The fall of the USA Men’s Hockey team was a disappointment to everyone involved. It was a “collapse” as defenseman Ryan Sutter put it, a “failure to show up” as head coach Dan Bylsma said, and to paraphrase team captain Zack Parise, it was “an ugly note to leave on.” (HT The SportingNews)
There’s plenty of blame to go around, but does it all have to all fall on Bylsma’s head? There’s critics that will point to not scoring a goal in their final six periods as his fault. There will even be people that will go as far as to pick out the Pittsburgh Penguins’ failures in the playoffs since winning the Stanley Cup as comparisons to team USA.
I even got this message from a best friend of mine that said, “If I’m Crosby (Sid) or Malkin (Evgeni) I want a trade. I am wasting my prime years playing for a coach who will never get me back to the cup.” This is the way Penguins fans, and now the country, feel towards Bylsma. They see a coach that can win in the regular season, has the vote among the NHL as the coach players want to most play for, and has won awards. But, for whatever reason, all of the winning and support goes away once his team is eliminated in the post season.
But, like his recent Stanley Cup flame outs, this elimination is not all on him. Since winning the Stanley Cup in
2009 his team has lost in the second round, twice in the first round and once in the conference finals. In each series, except for 2011 against the Philadelphia Flyers, his team either ran out of gas—like in 2010 against Montreal—was without their top two stars—like in 2011 against Tampa Bay—or played a goalie on a insane hot streak—like in 2013 against Boston—.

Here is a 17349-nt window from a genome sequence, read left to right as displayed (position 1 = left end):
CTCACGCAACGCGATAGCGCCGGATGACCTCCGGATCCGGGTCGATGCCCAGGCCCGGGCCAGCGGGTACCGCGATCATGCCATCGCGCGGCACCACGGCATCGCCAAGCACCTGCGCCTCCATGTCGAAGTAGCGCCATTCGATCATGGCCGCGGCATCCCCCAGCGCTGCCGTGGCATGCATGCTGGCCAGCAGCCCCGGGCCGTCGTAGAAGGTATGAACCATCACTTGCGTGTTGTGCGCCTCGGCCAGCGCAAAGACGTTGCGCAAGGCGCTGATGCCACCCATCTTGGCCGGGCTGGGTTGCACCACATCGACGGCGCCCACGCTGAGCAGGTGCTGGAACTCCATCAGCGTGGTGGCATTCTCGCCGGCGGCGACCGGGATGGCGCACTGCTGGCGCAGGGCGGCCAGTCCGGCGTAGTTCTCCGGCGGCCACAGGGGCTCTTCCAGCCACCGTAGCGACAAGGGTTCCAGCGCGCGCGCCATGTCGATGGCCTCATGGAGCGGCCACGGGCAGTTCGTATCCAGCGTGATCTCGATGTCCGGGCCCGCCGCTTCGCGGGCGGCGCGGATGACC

As the US head coach, fans praised Bylsma for his win against Russia and the blowouts to Slovakia, Slovenia and the Czech Republic. However, when the offense ran dry, it was easy to put blame on his head. Instead, just like in last year’s Eastern Conference Finals against Boston when Crosby and Malkin went scoreless, where is the blame for Parise and Patrick Kane who combined for one goal?
If Bylsma is to blame for anything, it’s for raising expectations to an all-time high. After dismantling the four teams before Canada, 20-6, there was reason to believe that the goals wouldn’t stop. However, the US ran into two teams, in Canada and Finland, that combined to allow 13 goals in the tournament. Canada has yet to allow more than one goal. While Finland in their last four games has allowed a total of six.
For comparison, the four teams USA beat allowed 50 goals throughout the tournament. Slovenia and Slovakia finished at the bottom during group play in goals allowed, while the Czech Republic allowed an average of 2.33 goals per game during group play.
On top of running into the top defense and a team allowing 1.5 goals per game in their last four, the US was playing absurdly above the average per goals in the tournament. On the European ice teams were averaging just three goals per game. Coming into the Semifinals, the US was scoring on a five goals per game clip.
Was losing the last two games disappointing? Of course it was. We were expecting after four games to finish not with just any medal but a Gold Medal. However, while we want to point the blame towards someone, let’s have some perspective before we burn people at the stake. Instead of fingering all of the blame towards Bylsma, let’s give credit for building his team into a Gold Medal favorite; unlike Olympics past where they were just glad to get into a medal game.